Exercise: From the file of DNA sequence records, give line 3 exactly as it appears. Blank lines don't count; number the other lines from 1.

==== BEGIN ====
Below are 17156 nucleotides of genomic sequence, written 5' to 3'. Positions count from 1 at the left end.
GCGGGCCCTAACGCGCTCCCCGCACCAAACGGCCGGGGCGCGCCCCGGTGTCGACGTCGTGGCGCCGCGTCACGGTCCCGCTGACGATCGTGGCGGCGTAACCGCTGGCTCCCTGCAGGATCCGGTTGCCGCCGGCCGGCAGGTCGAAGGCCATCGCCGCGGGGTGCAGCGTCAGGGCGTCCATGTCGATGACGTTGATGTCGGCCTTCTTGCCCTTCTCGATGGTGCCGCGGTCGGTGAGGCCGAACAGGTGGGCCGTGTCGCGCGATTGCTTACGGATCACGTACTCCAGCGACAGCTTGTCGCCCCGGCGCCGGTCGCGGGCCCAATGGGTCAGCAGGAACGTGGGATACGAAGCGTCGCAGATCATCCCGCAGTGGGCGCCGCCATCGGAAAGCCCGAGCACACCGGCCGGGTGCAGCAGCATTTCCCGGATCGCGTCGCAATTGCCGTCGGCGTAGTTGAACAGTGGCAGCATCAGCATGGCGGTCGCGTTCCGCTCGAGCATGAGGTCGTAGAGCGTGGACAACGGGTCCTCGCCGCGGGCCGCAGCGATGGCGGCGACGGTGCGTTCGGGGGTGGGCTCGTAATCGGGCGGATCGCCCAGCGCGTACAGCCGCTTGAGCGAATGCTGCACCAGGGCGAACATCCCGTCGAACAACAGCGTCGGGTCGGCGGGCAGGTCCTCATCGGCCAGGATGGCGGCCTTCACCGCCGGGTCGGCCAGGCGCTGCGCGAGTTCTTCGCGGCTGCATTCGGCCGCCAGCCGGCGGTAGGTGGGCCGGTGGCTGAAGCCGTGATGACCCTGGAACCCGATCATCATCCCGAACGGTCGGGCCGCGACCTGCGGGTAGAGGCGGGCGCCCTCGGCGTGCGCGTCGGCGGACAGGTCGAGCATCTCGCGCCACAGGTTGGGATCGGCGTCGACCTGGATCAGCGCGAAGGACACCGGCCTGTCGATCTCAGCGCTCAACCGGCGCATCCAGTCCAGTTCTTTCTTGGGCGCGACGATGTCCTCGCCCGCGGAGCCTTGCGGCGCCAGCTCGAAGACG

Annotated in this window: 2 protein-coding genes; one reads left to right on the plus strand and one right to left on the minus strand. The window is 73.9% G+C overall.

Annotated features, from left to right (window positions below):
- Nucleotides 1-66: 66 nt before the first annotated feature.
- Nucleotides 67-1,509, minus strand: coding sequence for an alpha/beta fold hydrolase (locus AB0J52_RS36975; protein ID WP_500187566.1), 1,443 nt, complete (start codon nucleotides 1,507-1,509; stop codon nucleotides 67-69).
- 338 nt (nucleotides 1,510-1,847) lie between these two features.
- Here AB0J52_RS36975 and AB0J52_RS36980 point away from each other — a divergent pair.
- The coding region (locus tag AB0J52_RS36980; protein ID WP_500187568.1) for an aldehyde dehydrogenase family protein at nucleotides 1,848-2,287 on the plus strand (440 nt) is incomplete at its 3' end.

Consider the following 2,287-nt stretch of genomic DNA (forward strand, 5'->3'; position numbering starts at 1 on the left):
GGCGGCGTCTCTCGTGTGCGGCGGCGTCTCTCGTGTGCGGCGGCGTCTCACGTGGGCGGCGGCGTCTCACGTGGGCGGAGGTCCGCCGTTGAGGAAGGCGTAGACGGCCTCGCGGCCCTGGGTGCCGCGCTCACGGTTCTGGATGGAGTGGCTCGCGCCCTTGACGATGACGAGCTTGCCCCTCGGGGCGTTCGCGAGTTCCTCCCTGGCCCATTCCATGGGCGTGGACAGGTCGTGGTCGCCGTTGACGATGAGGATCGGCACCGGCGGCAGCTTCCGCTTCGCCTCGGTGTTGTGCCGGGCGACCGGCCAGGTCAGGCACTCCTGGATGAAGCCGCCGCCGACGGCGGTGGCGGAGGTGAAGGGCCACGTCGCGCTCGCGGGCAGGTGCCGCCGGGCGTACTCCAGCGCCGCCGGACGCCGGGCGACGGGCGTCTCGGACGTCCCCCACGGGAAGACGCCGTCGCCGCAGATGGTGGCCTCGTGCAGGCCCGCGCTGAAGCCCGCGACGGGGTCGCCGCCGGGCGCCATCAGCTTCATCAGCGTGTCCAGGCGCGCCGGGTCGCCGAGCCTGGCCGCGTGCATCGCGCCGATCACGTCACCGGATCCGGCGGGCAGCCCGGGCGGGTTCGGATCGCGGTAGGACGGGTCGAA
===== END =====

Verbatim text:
Annotated in this window: 2 protein-coding genes; one reads left to right on the plus strand and one right to left on the minus strand. The window is 73.9% G+C overall.